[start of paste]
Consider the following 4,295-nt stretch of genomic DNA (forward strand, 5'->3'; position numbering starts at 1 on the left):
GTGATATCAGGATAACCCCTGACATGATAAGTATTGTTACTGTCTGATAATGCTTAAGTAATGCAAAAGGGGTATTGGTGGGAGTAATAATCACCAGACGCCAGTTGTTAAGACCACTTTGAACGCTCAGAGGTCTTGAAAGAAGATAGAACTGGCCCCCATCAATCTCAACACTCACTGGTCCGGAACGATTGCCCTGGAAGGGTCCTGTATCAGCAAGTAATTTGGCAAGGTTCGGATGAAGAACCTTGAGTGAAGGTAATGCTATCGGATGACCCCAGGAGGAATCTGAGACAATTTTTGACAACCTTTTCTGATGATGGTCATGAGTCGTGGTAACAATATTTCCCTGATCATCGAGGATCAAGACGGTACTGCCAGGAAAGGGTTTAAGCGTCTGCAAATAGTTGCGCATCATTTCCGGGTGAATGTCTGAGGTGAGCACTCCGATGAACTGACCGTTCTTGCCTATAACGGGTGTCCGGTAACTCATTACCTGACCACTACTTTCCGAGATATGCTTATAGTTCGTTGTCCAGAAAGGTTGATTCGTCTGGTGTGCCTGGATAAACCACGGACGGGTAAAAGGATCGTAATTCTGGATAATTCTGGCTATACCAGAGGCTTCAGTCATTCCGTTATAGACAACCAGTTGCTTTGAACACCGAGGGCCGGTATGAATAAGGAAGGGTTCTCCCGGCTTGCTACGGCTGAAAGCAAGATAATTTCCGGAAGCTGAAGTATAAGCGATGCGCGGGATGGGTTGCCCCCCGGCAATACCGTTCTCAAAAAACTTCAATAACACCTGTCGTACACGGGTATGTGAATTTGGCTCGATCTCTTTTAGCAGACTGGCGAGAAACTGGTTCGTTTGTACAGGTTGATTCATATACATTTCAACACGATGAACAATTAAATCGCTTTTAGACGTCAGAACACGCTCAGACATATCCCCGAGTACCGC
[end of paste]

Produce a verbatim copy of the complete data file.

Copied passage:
Consider the following 4,295-nt stretch of genomic DNA (forward strand, 5'->3'; position numbering starts at 1 on the left):
GTGATATCAGGATAACCCCTGACATGATAAGTATTGTTACTGTCTGATAATGCTTAAGTAATGCAAAAGGGGTATTGGTGGGAGTAATAATCACCAGACGCCAGTTGTTAAGACCACTTTGAACGCTCAGAGGTCTTGAAAGAAGATAGAACTGGCCCCCATCAATCTCAACACTCACTGGTCCGGAACGATTGCCCTGGAAGGGTCCTGTATCAGCAAGTAATTTGGCAAGGTTCGGATGAAGAACCTTGAGTGAAGGTAATGCTATCGGATGACCCCAGGAGGAATCTGAGACAATTTTTGACAACCTTTTCTGATGATGGTCATGAGTCGTGGTAACAATATTTCCCTGATCATCGAGGATCAAGACGGTACTGCCAGGAAAGGGTTTAAGCGTCTGCAAATAGTTGCGCATCATTTCCGGGTGAATGTCTGAGGTGAGCACTCCGATGAACTGACCGTTCTTGCCTATAACGGGTGTCCGGTAACTCATTACCTGACCACTACTTTCCGAGATATGCTTATAGTTCGTTGTCCAGAAAGGTTGATTCGTCTGGTGTGCCTGGATAAACCACGGACGGGTAAAAGGATCGTAATTCTGGATAATTCTGGCTATACCAGAGGCTTCAGTCATTCCGTTATAGACAACCAGTTGCTTTGAACACCGAGGGCCGGTATGAATAAGGAAGGGTTCTCCCGGCTTGCTACGGCTGAAAGCAAGATAATTTCCGGAAGCTGAAGTATAAGCGATGCGCGGGATGGGTTGCCCCCCGGCAATACCGTTCTCAAAAAACTTCAATAACACCTGTCGTACACGGGTATGTGAATTTGGCTCGATCTCTTTTAGCAGACTGGCGAGAAACTGGTTCGTTTGTACAGGTTGATTCATATACATTTCAACACGATGAACAATTAAATCGCTTTTAGACGTCAGAACACGCTCAGACATATCCCCGAGTACCGC